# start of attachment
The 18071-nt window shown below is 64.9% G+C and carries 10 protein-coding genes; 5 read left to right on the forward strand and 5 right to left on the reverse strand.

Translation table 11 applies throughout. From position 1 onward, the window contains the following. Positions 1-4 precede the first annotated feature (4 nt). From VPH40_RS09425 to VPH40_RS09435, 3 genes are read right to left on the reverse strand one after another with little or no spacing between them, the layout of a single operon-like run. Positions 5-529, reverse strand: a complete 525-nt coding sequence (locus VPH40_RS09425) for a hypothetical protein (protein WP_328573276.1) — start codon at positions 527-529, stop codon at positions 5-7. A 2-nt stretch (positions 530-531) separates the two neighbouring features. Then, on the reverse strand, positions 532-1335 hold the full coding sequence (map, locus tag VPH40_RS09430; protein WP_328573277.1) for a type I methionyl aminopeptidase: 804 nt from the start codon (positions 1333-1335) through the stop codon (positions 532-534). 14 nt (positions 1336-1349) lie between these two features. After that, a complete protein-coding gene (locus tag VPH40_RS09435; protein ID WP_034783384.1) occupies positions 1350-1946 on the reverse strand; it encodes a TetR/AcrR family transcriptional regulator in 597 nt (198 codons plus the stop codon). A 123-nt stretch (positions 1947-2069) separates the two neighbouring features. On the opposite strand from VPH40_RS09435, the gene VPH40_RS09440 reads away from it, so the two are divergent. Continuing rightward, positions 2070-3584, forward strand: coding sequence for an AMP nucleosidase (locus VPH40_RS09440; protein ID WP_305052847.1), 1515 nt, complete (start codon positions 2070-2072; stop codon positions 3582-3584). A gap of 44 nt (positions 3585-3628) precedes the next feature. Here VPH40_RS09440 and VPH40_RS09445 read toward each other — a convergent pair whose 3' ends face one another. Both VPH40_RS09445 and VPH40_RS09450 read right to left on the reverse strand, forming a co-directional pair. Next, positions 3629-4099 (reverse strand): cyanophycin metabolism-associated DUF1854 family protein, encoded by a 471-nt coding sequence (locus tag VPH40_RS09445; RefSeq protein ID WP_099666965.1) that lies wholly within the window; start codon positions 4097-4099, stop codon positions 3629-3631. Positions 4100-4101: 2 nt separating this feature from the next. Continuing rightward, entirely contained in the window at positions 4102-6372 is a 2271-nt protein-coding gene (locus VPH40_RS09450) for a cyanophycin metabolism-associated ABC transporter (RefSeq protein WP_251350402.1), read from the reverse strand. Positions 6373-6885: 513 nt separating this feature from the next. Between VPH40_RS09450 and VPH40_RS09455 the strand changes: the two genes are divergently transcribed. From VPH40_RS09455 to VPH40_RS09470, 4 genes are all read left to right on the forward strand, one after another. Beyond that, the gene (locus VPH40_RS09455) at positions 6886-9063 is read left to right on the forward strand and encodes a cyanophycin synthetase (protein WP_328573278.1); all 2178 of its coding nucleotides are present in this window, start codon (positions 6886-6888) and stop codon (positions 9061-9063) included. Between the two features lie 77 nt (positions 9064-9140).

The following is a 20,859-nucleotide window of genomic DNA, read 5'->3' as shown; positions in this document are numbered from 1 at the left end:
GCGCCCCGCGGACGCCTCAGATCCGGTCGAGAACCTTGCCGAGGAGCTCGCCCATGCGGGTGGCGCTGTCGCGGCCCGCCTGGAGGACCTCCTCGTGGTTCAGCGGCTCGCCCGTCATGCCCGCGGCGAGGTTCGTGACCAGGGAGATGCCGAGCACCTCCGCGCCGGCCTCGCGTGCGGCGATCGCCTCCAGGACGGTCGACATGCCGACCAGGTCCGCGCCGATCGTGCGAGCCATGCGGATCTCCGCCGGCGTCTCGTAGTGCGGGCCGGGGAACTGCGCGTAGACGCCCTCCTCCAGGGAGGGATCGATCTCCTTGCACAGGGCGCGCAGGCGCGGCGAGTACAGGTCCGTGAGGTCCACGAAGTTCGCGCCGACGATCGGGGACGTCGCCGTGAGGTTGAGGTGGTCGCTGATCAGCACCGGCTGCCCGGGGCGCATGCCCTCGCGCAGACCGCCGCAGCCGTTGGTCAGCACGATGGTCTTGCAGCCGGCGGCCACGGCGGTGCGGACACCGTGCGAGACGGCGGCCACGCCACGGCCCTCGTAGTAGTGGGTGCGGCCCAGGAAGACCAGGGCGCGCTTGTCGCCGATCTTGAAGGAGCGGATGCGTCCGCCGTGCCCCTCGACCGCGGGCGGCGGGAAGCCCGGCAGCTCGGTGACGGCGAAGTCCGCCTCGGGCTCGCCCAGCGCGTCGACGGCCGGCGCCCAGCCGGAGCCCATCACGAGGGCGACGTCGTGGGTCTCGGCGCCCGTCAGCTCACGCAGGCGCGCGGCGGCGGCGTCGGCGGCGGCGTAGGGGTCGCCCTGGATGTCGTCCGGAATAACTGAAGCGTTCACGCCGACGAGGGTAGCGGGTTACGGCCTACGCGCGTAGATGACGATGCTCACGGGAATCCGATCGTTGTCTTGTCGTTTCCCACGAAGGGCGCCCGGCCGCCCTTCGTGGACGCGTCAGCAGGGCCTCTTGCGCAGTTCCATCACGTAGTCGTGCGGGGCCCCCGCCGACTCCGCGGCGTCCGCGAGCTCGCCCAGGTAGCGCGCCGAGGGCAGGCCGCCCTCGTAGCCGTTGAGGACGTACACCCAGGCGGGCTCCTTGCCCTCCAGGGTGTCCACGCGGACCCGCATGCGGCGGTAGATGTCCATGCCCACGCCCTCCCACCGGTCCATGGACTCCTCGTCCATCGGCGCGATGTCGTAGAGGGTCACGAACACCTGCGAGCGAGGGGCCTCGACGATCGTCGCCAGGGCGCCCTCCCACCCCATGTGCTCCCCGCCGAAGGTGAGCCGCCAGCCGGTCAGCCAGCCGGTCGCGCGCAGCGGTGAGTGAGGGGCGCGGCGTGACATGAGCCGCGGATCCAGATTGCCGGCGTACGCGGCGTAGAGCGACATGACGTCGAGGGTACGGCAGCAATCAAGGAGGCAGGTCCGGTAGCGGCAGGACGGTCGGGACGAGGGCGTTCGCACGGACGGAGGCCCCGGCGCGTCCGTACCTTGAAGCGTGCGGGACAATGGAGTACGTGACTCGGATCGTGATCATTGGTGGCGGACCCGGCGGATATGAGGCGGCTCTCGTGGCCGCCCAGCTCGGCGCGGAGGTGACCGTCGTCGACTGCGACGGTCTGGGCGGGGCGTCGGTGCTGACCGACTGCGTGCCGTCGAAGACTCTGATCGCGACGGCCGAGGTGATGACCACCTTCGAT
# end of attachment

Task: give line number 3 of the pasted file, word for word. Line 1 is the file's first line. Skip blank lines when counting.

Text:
The following is a 20,859-nucleotide window of genomic DNA, read 5'->3' as shown; positions in this document are numbered from 1 at the left end: